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-   -   bit keepers? need them or not (

QHDragon 04-29-2010 10:23 PM

bit keepers? need them or not
Not sure if that is the correct term for the piece of leather or rubber that you use to hold the full cheek tilted back. Since I am bad at describing stuff here is a visual:

I have always been told that you HAVE TO HAVE that piece to hold the bit at the correct angle. However, I have heard more and more people say that you don't really need to have that piece.

So what exactly does that piece do, and do I need it? :shock:

MIEventer 04-29-2010 10:35 PM

You do.

The Full Cheek was designed to sit in the horses mouth at a particular angle, so for it be to effective, the bit must be used with the keepers. Also, the keepers keep the full cheek bars, secure. Meaning, they are secured to not get caught on anything, to not rattle around while in use and prevents anything from happening, that could happen if the cheek pieces were not secured by the keepers.

JustDressageIt 04-29-2010 10:40 PM

You do not absolutely *need* them on your bridle/bit combination. MIE is correct in saying that they keep the bit at the correct angle, however, and it is recommended to use them... but no, you don't absolutely need them.
Without them they are more akin to a Dee ring, but with more lateral pressure and you cannot pull the bit through the mouth.

StormyBlues 04-30-2010 10:20 AM

Ive never used them with my mare that goes with a full cheek. She's fine without them, and if it isn't hurting and she's fine an it's working, then why change?
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SugarPlumLove 04-30-2010 05:58 PM

It is a safety hazard if you do not have them on. The horse could try to swat a fly on it's side and magically the bit gets stuck in the stirrup iron. The horse freaks out.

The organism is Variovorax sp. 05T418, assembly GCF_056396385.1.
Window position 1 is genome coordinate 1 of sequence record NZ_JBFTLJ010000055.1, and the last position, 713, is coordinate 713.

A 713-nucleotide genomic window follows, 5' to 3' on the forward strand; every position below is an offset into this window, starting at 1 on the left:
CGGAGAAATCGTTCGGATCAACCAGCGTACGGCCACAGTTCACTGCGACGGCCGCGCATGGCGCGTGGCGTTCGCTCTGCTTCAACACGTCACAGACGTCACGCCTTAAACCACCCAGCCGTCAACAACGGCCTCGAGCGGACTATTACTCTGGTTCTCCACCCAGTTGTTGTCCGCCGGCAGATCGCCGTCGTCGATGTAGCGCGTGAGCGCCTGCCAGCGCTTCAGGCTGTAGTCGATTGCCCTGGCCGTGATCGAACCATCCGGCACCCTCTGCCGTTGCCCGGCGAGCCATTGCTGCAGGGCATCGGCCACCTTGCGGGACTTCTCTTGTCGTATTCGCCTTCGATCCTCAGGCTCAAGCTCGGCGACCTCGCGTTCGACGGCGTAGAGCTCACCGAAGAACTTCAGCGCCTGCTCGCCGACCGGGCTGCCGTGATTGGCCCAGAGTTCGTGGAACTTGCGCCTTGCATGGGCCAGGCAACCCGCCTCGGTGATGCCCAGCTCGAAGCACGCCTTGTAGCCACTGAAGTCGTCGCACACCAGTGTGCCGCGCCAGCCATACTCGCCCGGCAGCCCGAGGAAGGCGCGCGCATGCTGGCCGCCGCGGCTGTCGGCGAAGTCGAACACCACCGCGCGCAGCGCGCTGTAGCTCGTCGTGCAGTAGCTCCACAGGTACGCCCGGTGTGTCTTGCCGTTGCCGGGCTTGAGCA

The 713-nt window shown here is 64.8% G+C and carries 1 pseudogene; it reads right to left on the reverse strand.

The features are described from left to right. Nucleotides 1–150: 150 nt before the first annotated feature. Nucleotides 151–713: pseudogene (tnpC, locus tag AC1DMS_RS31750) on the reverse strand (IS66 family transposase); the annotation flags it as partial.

With my friends horse this happened she freaked out so bad that she wrecked her mouth and neck.

QHDragon 05-02-2010 05:09 PM

SPL - I have heard of horses doing that even with bit keepers, which is why I have tried to stay away from the full cheek all together as I am really paranoid.

I thought that you did, my trainer says that you do, but then after talking to a friend she said her trainer who is a prominent trainer in the area and who my trainer studied under for a long time says that you don't so I was feeling very confused.

Squeak 05-02-2010 07:07 PM

I used to use them, somehow i lost the ones i had an the last few times i didn't use them.

However, i would rather be safe than sorry so need to pick up another set. What harm is it in using them, even if it works okay without them?

Alwaysbehind 05-03-2010 07:54 AM

MIE and JDI have it.

There is no reason to use a full cheek if you are not going to use keepers with it.

Purley Dynamic 01-16-2011 10:07 PM

Well in your picture you have them on your horse wrong the keepers need to be inside not on the outside if you know what i mean and under the metal hook (:

trailhorserider 01-17-2011 12:58 AM

The interesting thing about full-cheek snaffles is a lot of western riders use them too, for starting colts (ie. John Lyons). Western headstalls never have the bit keepers with them.

Now I see how the keepers hold the bit in a nice position from the photo posted in the beginning of this thread. So I am not going to say the keepers don't serve a good purpose. But I also don't see how not having them really hurts anything either. At the very least, it would function like a D-ring, as someone else said.

As for getting the bit stuck in the cinch or other tack- I've had that happen once too, but not with a full-cheek, with a curb! The horse reached around to bite an itch and the end of the shank went through his string cinch and got caught there. He started turning in circles kind of frantically, but luckily he's a level headed horse and after a moment stood still so I could jump off and get him unhooked. So that is a possibility, however remote, with other bits too, not just full-cheeks.

I am a western rider, but kind of look at a full-cheek as a snaffle with almost a side-pull function going on at the same time. So I think it's a very useful bit. It's a mild snaffle, but you can manually turn the horse if you have to too.

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